I recently heard from a wife who wanted to know the guidelines for marital sex after an affair. Her husband had a short term affair and the two of them had been trying to work on their marriage. The husband had done everything that she had asked, but she needed time to process all of this and to heal. Understandably, she was still dealing with a lot of anger and confusion, although she acknowledged and appreciated all of the effort her husband was putting in.
And, while the couple were trying very hard and making some progress, they certainly weren’t home free yet. But, there was some physical contact and affection. And so the wife was wondering when was the appropriate time was to resume their sex life. Because it had become the big elephant in the room. She said in part “it’s as if neither of us wants to make the first move. I’m not sure I’m ready to have sex again but I know that he wants to. I don’t want him to feel as though I’m rejecting him, but I don’t want it to be a disaster either. I’m so afraid that it will be really bad or he won’t be turned on or I’ll just feel so awkward. How do I handle this?”
Sex can be a huge sticking point after an affair. Because it’s a natural thing between two people who love another. But it can feel so tainted in this situation when you know that your partner has recently been doing it with someone else. It can be very difficult to separate the emotion feelings from the physical ones. And the timing can be so very important. I will discuss this more in the following article.
You Shouldn’t Rush Sex After An Affair: It’s very tempting to want to have sex in the hopes that doing so will make this all better sooner rather than later. The problem with this strategy though is that if it goes wrong or feels strange, people will sometimes take this to mean that the relationship can’t be saved or that the problems or insurmountable when this just may not be true.
Sometimes, the partner who had the affair will pressure the other to have sex because they believe that this physical connection will mean that they are on the road to being forgiven. Other times, the faithful spouse feels compelled to have sex because they want their spouse to know that they really are trying. But, neither of these are valid reasons to rush into something which might hurt more than it helps. The real key is being as honest about it as you can so that there are no misunderstandings. If you still aren’t ready, you can make it clear that you want to show your affection and your efforts in other ways, but this doesn’t mean that you’re rejecting, punishing, or holding out on your spouse.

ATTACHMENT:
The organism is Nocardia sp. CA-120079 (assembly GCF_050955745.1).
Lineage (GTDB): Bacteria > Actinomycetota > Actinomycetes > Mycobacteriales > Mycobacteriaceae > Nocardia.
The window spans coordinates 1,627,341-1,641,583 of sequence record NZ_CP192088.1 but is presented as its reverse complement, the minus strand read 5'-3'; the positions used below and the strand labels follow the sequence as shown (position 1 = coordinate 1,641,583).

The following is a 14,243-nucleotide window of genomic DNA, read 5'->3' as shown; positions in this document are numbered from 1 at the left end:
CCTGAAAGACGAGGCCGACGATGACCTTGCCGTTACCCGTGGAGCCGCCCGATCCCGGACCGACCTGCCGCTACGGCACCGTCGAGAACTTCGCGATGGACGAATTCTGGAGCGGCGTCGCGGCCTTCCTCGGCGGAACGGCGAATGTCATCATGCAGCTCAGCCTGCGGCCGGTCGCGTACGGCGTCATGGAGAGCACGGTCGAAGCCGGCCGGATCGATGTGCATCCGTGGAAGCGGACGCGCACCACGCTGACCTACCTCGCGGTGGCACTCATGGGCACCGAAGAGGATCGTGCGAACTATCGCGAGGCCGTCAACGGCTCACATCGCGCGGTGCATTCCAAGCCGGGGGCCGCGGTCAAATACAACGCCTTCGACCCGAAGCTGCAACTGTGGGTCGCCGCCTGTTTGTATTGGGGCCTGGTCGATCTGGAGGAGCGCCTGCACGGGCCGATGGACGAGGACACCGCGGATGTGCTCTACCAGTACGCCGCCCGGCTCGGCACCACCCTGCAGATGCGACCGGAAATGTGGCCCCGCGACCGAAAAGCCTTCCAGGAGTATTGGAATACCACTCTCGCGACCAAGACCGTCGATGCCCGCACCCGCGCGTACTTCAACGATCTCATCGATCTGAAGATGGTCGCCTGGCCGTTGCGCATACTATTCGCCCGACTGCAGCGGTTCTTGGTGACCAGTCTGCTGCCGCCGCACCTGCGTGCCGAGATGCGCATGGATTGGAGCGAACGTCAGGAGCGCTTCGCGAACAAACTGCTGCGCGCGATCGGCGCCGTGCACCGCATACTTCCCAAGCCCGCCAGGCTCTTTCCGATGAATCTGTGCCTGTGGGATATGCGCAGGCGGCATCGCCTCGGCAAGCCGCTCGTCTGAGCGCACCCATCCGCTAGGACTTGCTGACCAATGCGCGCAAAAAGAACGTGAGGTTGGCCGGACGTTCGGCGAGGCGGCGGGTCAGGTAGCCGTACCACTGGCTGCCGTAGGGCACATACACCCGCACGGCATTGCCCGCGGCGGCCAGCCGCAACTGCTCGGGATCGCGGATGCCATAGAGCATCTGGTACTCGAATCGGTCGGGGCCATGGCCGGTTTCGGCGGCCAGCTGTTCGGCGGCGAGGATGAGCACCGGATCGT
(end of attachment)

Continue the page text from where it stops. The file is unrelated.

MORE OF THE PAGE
When You Are Ready To Resume Sex After An Affair, You’ll Generally Know It: I often tell people that there’s really no set time to begin being intimate again. This really does depend upon the couple. Generally speaking, sexual desire and activity resumes once the faithful spouse begins to believe that the cheating spouse truly is remorseful about the affair and that the couple is well on their way back to being happy again.
The emotional usually comes first and the physical then follows. There’s no set time line for this process and you shouldn’t feel badly if you’re just not ready yet. Because generally speaking, you will know when the time is right. And it’s worth waiting until this point. It’s better to be sure and get a good result than to go ahead even when you have doubts and have it turn out to be disappointing.
Restoring Your Sexual Confidence After Your Spouse Has An Affair: I believe that one thing that makes this issue such a loaded one is that the affair can really harm the faithful spouse’s self esteem. The faithful spouse will generally imagine almost unrealistic sex between their spouse and the other person and they will wonder how they can possibly compete. And, they’ll wonder if their spouse still finds them attractive or has fallen out of love with them.
So, with all of these doubts, it can be very difficult to pretend to be confident sexually. That’s why I really do believe it’s important to address your sexual confidence if this is an issue for you. You deserve to feel confident and desired. Your spouses affair wasn’t your decision and it certainly wasn’t your fault. It’s not fair for you to continue to be hurt and harmed. So it only makes sense to do whatever is necessary to restore what has been lost. Make no apologies for getting what you need to live your best life without continuing to look back.
by Katie Lersch